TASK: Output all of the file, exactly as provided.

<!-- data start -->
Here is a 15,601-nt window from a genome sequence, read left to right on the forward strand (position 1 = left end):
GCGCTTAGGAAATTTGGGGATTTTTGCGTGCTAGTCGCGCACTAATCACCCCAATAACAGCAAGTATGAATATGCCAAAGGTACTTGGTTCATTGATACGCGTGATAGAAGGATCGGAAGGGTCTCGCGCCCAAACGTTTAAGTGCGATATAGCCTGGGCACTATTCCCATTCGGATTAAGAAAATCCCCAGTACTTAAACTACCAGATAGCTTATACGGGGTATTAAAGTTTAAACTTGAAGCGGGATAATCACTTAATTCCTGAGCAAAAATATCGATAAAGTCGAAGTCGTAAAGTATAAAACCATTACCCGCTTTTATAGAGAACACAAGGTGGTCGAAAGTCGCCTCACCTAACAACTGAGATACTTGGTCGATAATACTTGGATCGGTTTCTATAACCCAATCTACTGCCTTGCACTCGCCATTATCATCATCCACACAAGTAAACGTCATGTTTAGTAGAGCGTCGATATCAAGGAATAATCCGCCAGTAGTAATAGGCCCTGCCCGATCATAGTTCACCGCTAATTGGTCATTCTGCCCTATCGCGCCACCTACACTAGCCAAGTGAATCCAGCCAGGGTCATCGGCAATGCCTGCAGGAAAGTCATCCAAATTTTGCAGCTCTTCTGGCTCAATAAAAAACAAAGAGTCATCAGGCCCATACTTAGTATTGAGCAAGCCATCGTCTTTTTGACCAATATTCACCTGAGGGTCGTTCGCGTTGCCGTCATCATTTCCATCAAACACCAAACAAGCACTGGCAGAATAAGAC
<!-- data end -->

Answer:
Here is a 15,601-nt window from a genome sequence, read left to right on the forward strand (position 1 = left end):
GCGCTTAGGAAATTTGGGGATTTTTGCGTGCTAGTCGCGCACTAATCACCCCAATAACAGCAAGTATGAATATGCCAAAGGTACTTGGTTCATTGATACGCGTGATAGAAGGATCGGAAGGGTCTCGCGCCCAAACGTTTAAGTGCGATATAGCCTGGGCACTATTCCCATTCGGATTAAGAAAATCCCCAGTACTTAAACTACCAGATAGCTTATACGGGGTATTAAAGTTTAAACTTGAAGCGGGATAATCACTTAATTCCTGAGCAAAAATATCGATAAAGTCGAAGTCGTAAAGTATAAAACCATTACCCGCTTTTATAGAGAACACAAGGTGGTCGAAAGTCGCCTCACCTAACAACTGAGATACTTGGTCGATAATACTTGGATCGGTTTCTATAACCCAATCTACTGCCTTGCACTCGCCATTATCATCATCCACACAAGTAAACGTCATGTTTAGTAGAGCGTCGATATCAAGGAATAATCCGCCAGTAGTAATAGGCCCTGCCCGATCATAGTTCACCGCTAATTGGTCATTCTGCCCTATCGCGCCACCTACACTAGCCAAGTGAATCCAGCCAGGGTCATCGGCAATGCCTGCAGGAAAGTCATCCAAATTTTGCAGCTCTTCTGGCTCAATAAAAAACAAAGAGTCATCAGGCCCATACTTAGTATTGAGCAAGCCATCGTCTTTTTGACCAATATTCACCTGAGGGTCGTTCGCGTTGCCGTCATCATTTCCATCAAACACCAAACAAGCACTGGCAGAATAAGAC